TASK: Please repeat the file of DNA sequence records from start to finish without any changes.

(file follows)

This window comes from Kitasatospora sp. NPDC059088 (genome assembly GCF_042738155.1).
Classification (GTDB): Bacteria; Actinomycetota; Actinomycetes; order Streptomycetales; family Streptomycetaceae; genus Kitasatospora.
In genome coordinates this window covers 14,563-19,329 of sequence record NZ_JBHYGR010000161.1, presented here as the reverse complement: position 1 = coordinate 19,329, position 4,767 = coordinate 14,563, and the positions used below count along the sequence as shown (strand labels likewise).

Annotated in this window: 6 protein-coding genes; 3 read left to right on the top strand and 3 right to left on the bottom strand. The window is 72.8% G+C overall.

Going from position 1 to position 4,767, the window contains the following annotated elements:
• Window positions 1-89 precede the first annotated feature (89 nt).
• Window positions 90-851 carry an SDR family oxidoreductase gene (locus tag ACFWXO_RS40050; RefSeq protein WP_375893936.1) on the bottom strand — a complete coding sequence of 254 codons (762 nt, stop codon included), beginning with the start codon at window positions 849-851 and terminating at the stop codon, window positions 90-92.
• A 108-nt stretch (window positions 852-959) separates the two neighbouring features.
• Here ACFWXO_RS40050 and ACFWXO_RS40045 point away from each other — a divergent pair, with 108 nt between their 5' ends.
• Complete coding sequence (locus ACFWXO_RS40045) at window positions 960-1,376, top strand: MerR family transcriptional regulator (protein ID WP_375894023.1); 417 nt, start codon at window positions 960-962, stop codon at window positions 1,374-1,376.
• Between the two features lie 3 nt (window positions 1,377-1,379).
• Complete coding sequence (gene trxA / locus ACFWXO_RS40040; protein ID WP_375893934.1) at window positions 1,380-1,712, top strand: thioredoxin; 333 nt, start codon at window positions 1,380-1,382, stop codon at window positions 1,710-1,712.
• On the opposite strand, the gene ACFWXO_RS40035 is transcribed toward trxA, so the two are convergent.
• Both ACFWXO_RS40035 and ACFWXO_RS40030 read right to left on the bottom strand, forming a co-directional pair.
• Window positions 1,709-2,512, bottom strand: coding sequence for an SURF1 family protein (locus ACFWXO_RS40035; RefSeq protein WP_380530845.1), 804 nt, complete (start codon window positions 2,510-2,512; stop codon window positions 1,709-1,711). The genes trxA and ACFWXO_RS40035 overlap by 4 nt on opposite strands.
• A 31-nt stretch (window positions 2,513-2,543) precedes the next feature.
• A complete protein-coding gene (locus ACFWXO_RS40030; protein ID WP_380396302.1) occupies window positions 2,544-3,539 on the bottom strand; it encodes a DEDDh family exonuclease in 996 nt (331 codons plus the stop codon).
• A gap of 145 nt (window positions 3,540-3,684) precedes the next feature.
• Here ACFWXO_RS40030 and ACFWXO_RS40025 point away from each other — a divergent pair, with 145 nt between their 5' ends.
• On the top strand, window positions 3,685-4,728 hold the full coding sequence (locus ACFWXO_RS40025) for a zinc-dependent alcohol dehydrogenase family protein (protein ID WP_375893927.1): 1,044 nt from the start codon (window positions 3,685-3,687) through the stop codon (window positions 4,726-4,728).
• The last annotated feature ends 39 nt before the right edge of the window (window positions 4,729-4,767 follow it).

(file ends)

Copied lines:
This window comes from Kitasatospora sp. NPDC059088 (genome assembly GCF_042738155.1).
Classification (GTDB): Bacteria; Actinomycetota; Actinomycetes; order Streptomycetales; family Streptomycetaceae; genus Kitasatospora.
In genome coordinates this window covers 14,563-19,329 of sequence record NZ_JBHYGR010000161.1, presented here as the reverse complement: position 1 = coordinate 19,329, position 4,767 = coordinate 14,563, and the positions used below count along the sequence as shown (strand labels likewise).

Annotated in this window: 6 protein-coding genes; 3 read left to right on the top strand and 3 right to left on the bottom strand. The window is 72.8% G+C overall.

Going from position 1 to position 4,767, the window contains the following annotated elements:
• Window positions 1-89 precede the first annotated feature (89 nt).
• Window positions 90-851 carry an SDR family oxidoreductase gene (locus tag ACFWXO_RS40050; RefSeq protein WP_375893936.1) on the bottom strand — a complete coding sequence of 254 codons (762 nt, stop codon included), beginning with the start codon at window positions 849-851 and terminating at the stop codon, window positions 90-92.
• A 108-nt stretch (window positions 852-959) separates the two neighbouring features.
• Here ACFWXO_RS40050 and ACFWXO_RS40045 point away from each other — a divergent pair, with 108 nt between their 5' ends.
• Complete coding sequence (locus ACFWXO_RS40045) at window positions 960-1,376, top strand: MerR family transcriptional regulator (protein ID WP_375894023.1); 417 nt, start codon at window positions 960-962, stop codon at window positions 1,374-1,376.
• Between the two features lie 3 nt (window positions 1,377-1,379).
• Complete coding sequence (gene trxA / locus ACFWXO_RS40040; protein ID WP_375893934.1) at window positions 1,380-1,712, top strand: thioredoxin; 333 nt, start codon at window positions 1,380-1,382, stop codon at window positions 1,710-1,712.
• On the opposite strand, the gene ACFWXO_RS40035 is transcribed toward trxA, so the two are convergent.
• Both ACFWXO_RS40035 and ACFWXO_RS40030 read right to left on the bottom strand, forming a co-directional pair.
• Window positions 1,709-2,512, bottom strand: coding sequence for an SURF1 family protein (locus ACFWXO_RS40035; RefSeq protein WP_380530845.1), 804 nt, complete (start codon window positions 2,510-2,512; stop codon window positions 1,709-1,711). The genes trxA and ACFWXO_RS40035 overlap by 4 nt on opposite strands.
• A 31-nt stretch (window positions 2,513-2,543) precedes the next feature.
• A complete protein-coding gene (locus ACFWXO_RS40030; protein ID WP_380396302.1) occupies window positions 2,544-3,539 on the bottom strand; it encodes a DEDDh family exonuclease in 996 nt (331 codons plus the stop codon).
• A gap of 145 nt (window positions 3,540-3,684) precedes the next feature.
• Here ACFWXO_RS40030 and ACFWXO_RS40025 point away from each other — a divergent pair, with 145 nt between their 5' ends.
• On the top strand, window positions 3,685-4,728 hold the full coding sequence (locus ACFWXO_RS40025) for a zinc-dependent alcohol dehydrogenase family protein (protein ID WP_375893927.1): 1,044 nt from the start codon (window positions 3,685-3,687) through the stop codon (window positions 4,726-4,728).
• The last annotated feature ends 39 nt before the right edge of the window (window positions 4,729-4,767 follow it).